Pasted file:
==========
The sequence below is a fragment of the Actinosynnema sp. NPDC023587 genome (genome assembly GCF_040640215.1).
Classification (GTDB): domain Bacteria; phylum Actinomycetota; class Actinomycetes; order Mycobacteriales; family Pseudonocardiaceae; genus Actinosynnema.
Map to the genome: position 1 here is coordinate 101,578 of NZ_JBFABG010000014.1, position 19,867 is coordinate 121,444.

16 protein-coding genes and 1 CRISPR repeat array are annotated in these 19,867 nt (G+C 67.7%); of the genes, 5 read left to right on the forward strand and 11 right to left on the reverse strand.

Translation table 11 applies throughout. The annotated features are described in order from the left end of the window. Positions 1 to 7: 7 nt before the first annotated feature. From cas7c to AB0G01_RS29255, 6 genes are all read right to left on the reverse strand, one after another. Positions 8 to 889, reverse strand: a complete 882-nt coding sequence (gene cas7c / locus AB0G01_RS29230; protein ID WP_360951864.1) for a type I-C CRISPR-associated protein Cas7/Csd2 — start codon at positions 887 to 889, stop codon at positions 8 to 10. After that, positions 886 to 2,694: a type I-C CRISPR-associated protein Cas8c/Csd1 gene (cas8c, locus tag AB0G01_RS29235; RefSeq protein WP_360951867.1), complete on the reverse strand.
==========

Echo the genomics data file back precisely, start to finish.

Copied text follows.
The sequence below is a fragment of the Actinosynnema sp. NPDC023587 genome (genome assembly GCF_040640215.1).
Classification (GTDB): domain Bacteria; phylum Actinomycetota; class Actinomycetes; order Mycobacteriales; family Pseudonocardiaceae; genus Actinosynnema.
Map to the genome: position 1 here is coordinate 101,578 of NZ_JBFABG010000014.1, position 19,867 is coordinate 121,444.

16 protein-coding genes and 1 CRISPR repeat array are annotated in these 19,867 nt (G+C 67.7%); of the genes, 5 read left to right on the forward strand and 11 right to left on the reverse strand.

Translation table 11 applies throughout. The annotated features are described in order from the left end of the window. Positions 1 to 7: 7 nt before the first annotated feature. From cas7c to AB0G01_RS29255, 6 genes are all read right to left on the reverse strand, one after another. Positions 8 to 889, reverse strand: a complete 882-nt coding sequence (gene cas7c / locus AB0G01_RS29230; protein ID WP_360951864.1) for a type I-C CRISPR-associated protein Cas7/Csd2 — start codon at positions 887 to 889, stop codon at positions 8 to 10. After that, positions 886 to 2,694: a type I-C CRISPR-associated protein Cas8c/Csd1 gene (cas8c, locus tag AB0G01_RS29235; RefSeq protein WP_360951867.1), complete on the reverse strand.